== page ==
What did you do for your Gold Award project?

For my Girl Scout Gold Award project, I designed a cheap and sustainable habitat for solitary bees to lay eggs in and distributed more than 350 habitats around Colorado and the world. I hosted an event in my community where participants could make their own habitats with their unique designs, and made a how-to video that is posted on YouTube so anyone who is interested in making a habitat can watch it and follow along. I also sent 29 bee boxes to 11 other states in the United States and more than 30 bee boxes to four other countries. Participants in the event and those who watched the video also got knowledge about the importance of solitary bees and other ways they can help pollinators.

How did you measure the impact your Gold Award project made on your target audience?

I measured the impact of my project by counting how many habitats were distributed at events or through shipping. I distributed 305 bee habitats in Colorado, and an additional 62 in other states in the United States and in countries around the world.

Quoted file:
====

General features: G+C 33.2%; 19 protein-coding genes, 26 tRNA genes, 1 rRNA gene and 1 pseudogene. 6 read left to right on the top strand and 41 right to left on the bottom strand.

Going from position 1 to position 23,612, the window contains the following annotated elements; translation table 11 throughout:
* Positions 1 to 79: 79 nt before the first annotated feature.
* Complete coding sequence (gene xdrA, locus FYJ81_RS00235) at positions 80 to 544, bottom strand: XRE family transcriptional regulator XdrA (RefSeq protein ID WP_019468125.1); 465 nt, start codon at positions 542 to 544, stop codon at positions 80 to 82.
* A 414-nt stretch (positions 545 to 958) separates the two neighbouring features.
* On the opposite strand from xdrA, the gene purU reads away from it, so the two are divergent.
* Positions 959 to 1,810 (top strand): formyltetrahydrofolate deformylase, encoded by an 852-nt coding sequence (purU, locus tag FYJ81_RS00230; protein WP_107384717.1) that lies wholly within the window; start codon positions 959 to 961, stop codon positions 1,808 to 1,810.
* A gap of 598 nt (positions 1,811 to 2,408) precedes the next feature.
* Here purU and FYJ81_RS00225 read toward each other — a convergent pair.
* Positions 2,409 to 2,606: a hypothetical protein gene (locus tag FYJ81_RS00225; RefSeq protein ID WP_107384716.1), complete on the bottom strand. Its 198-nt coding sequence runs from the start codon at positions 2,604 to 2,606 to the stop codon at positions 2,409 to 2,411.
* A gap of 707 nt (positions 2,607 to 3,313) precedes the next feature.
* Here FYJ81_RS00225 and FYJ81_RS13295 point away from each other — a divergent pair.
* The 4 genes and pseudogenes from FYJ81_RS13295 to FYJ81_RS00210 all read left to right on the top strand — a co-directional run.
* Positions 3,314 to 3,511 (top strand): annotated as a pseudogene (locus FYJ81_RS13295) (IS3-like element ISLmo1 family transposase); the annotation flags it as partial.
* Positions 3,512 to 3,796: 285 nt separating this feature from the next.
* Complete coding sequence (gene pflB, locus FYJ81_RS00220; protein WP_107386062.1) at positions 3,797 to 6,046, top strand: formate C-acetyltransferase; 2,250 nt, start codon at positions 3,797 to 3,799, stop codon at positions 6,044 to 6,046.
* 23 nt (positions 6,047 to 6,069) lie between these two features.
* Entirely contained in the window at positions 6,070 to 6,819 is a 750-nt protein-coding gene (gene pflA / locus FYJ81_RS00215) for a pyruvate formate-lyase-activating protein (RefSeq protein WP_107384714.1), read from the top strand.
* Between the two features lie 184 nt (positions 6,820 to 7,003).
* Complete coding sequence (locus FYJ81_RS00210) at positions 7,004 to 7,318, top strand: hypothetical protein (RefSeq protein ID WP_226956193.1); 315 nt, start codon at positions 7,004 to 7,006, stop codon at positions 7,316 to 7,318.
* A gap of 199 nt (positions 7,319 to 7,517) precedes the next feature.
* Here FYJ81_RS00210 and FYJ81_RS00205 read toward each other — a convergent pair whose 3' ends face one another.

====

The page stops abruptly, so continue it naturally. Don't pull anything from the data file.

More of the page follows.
How is your project sustainable? How will your project continue to impact after your involvement?

My project is sustained partly by the design of the habitat itself. Leafcutter bees, a type of solitary bee, will reuse habitats year after year to lay their eggs. Additionally, the bee boxes I distributed are wrapped in duct tape to weather proof them. A teacher at my former high school has also committed to including the bee habitats as an end-of-the-year craft, so high school students will be able to make them year after year.

What is your project’s global and/or national connection?

My project’s global and national connections are the 62 bee habitats I sent around the United States and the world. Every livable continent has solitary bees that can use my bee box! Additionally, I posted a how-to video on YouTube that can be viewed from anywhere around the world.

What did you learn about yourself?

One major thing I learned is that I am an organizational person. I enjoyed making spreadsheets and keeping track of information, a skill that has since served me in both my academic and personal lives. I also learned that I am capable of being a leader in general. I was able to motivate others and successfully lead a team through an event, and I was able to distribute hundreds of bee boxes not only in my community but around the world. If I were not a leader, I would not have been able to make the impact that I did.